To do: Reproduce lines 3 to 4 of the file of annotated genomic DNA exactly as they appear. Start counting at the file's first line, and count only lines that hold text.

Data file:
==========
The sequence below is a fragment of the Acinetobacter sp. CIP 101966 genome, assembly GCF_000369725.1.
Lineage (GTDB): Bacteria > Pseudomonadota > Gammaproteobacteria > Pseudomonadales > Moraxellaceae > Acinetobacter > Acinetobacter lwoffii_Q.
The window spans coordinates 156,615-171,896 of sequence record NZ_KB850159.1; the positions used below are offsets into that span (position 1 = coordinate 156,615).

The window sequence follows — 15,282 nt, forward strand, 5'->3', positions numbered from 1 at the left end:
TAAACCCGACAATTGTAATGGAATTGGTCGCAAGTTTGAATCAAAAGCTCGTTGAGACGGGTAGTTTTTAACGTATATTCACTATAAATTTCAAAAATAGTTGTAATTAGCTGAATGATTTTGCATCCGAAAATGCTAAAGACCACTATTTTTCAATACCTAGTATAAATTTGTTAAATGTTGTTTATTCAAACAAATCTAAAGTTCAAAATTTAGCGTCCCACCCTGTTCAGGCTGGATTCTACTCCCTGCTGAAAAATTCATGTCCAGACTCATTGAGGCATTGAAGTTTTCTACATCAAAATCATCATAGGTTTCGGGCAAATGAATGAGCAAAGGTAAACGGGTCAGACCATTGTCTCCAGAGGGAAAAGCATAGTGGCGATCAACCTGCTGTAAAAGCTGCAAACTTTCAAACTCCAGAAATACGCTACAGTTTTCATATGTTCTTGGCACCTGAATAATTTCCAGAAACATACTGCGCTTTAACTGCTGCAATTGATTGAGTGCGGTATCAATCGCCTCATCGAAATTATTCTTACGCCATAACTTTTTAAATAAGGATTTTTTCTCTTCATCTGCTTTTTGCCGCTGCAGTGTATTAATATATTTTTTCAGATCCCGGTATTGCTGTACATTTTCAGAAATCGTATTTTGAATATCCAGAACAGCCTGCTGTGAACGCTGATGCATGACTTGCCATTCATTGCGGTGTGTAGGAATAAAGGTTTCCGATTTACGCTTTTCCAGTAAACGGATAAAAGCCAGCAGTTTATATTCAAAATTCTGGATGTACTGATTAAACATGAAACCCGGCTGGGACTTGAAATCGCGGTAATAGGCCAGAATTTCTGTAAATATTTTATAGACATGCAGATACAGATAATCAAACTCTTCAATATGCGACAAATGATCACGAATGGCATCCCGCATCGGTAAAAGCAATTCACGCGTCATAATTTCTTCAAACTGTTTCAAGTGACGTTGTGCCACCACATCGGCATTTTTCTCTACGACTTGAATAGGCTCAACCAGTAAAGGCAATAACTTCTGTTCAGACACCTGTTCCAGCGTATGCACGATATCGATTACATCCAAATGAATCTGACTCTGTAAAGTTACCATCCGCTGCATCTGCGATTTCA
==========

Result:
The window spans coordinates 156,615-171,896 of sequence record NZ_KB850159.1; the positions used below are offsets into that span (position 1 = coordinate 156,615).

The window sequence follows — 15,282 nt, forward strand, 5'->3', positions numbered from 1 at the left end: